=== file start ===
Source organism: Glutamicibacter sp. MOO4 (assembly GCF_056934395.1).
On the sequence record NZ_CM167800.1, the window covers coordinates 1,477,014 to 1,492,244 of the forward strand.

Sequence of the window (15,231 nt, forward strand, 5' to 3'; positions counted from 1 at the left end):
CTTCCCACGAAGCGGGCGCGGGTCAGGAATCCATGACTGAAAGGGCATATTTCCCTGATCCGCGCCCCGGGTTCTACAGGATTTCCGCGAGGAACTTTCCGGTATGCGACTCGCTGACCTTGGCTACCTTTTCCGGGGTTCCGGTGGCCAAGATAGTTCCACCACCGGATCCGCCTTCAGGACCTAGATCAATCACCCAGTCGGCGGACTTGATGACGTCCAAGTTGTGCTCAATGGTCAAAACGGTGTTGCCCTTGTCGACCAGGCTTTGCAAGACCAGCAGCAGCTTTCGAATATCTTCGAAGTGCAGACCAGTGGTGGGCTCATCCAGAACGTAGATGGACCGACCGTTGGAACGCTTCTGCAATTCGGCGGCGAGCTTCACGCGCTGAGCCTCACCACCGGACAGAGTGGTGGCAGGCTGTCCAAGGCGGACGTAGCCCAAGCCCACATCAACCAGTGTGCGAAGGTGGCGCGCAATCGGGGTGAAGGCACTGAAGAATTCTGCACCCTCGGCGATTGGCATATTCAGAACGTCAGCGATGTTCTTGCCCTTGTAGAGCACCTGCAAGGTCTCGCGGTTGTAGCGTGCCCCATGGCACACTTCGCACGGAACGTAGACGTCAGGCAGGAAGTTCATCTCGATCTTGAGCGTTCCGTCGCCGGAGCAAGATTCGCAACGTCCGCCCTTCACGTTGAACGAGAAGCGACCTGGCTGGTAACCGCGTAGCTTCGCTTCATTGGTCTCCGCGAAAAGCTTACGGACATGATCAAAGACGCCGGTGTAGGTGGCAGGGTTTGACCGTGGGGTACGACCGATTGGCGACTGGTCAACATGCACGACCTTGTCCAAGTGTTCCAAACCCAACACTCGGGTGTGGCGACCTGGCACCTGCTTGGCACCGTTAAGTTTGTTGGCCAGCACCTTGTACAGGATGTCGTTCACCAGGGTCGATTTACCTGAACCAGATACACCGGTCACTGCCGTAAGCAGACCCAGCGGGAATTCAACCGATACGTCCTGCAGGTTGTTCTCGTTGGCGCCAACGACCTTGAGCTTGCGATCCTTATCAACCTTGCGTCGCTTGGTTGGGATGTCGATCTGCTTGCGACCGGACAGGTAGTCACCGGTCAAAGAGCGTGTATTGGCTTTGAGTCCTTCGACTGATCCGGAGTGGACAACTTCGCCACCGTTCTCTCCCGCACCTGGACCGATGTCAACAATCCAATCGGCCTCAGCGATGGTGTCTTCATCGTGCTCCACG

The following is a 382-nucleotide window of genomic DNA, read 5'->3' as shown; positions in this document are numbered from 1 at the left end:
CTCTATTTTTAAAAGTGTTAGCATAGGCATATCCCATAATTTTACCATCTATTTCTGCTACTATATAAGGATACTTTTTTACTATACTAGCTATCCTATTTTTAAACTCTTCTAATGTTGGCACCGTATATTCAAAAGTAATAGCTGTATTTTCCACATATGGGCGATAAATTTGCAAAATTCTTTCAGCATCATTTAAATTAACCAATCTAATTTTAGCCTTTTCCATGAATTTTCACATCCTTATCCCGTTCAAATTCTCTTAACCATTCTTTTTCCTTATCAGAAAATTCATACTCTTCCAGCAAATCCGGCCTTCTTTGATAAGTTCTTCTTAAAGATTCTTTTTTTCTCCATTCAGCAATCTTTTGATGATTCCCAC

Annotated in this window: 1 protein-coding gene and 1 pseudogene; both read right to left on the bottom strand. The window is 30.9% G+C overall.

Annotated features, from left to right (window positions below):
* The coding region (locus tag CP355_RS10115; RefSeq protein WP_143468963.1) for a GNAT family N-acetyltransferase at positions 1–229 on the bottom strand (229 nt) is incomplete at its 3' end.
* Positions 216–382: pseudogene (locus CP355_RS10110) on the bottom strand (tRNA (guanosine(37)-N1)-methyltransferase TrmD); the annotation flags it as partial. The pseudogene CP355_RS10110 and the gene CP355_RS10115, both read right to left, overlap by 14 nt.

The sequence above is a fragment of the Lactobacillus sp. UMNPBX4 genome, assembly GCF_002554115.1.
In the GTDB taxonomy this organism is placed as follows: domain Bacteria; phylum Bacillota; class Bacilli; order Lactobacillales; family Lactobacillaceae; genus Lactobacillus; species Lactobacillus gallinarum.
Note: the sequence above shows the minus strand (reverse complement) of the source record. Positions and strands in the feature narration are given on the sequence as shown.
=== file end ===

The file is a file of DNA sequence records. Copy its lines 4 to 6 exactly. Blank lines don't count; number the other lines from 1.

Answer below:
CTTCCCACGAAGCGGGCGCGGGTCAGGAATCCATGACTGAAAGGGCATATTTCCCTGATCCGCGCCCCGGGTTCTACAGGATTTCCGCGAGGAACTTTCCGGTATGCGACTCGCTGACCTTGGCTACCTTTTCCGGGGTTCCGGTGGCCAAGATAGTTCCACCACCGGATCCGCCTTCAGGACCTAGATCAATCACCCAGTCGGCGGACTTGATGACGTCCAAGTTGTGCTCAATGGTCAAAACGGTGTTGCCCTTGTCGACCAGGCTTTGCAAGACCAGCAGCAGCTTTCGAATATCTTCGAAGTGCAGACCAGTGGTGGGCTCATCCAGAACGTAGATGGACCGACCGTTGGAACGCTTCTGCAATTCGGCGGCGAGCTTCACGCGCTGAGCCTCACCACCGGACAGAGTGGTGGCAGGCTGTCCAAGGCGGACGTAGCCCAAGCCCACATCAACCAGTGTGCGAAGGTGGCGCGCAATCGGGGTGAAGGCACTGAAGAATTCTGCACCCTCGGCGATTGGCATATTCAGAACGTCAGCGATGTTCTTGCCCTTGTAGAGCACCTGCAAGGTCTCGCGGTTGTAGCGTGCCCCATGGCACACTTCGCACGGAACGTAGACGTCAGGCAGGAAGTTCATCTCGATCTTGAGCGTTCCGTCGCCGGAGCAAGATTCGCAACGTCCGCCCTTCACGTTGAACGAGAAGCGACCTGGCTGGTAACCGCGTAGCTTCGCTTCATTGGTCTCCGCGAAAAGCTTACGGACATGATCAAAGACGCCGGTGTAGGTGGCAGGGTTTGACCGTGGGGTACGACCGATTGGCGACTGGTCAACATGCACGACCTTGTCCAAGTGTTCCAAACCCAACACTCGGGTGTGGCGACCTGGCACCTGCTTGGCACCGTTAAGTTTGTTGGCCAGCACCTTGTACAGGATGTCGTTCACCAGGGTCGATTTACCTGAACCAGATACACCGGTCACTGCCGTAAGCAGACCCAGCGGGAATTCAACCGATACGTCCTGCAGGTTGTTCTCGTTGGCGCCAACGACCTTGAGCTTGCGATCCTTATCAACCTTGCGTCGCTTGGTTGGGATGTCGATCTGCTTGCGACCGGACAGGTAGTCACCGGTCAAAGAGCGTGTATTGGCTTTGAGTCCTTCGACTGATCCGGAGTGGACAACTTCGCCACCGTTCTCTCCCGCACCTGGACCGATGTCAACAATCCAATCGGCCTCAGCGATGGTGTCTTCATCGTGCTCCACG

The following is a 382-nucleotide window of genomic DNA, read 5'->3' as shown; positions in this document are numbered from 1 at the left end:
CTCTATTTTTAAAAGTGTTAGCATAGGCATATCCCATAATTTTACCATCTATTTCTGCTACTATATAAGGATACTTTTTTACTATACTAGCTATCCTATTTTTAAACTCTTCTAATGTTGGCACCGTATATTCAAAAGTAATAGCTGTATTTTCCACATATGGGCGATAAATTTGCAAAATTCTTTCAGCATCATTTAAATTAACCAATCTAATTTTAGCCTTTTCCATGAATTTTCACATCCTTATCCCGTTCAAATTCTCTTAACCATTCTTTTTCCTTATCAGAAAATTCATACTCTTCCAGCAAATCCGGCCTTCTTTGATAAGTTCTTCTTAAAGATTCTTTTTTTCTCCATTCAGCAATCTTTTGATGATTCCCAC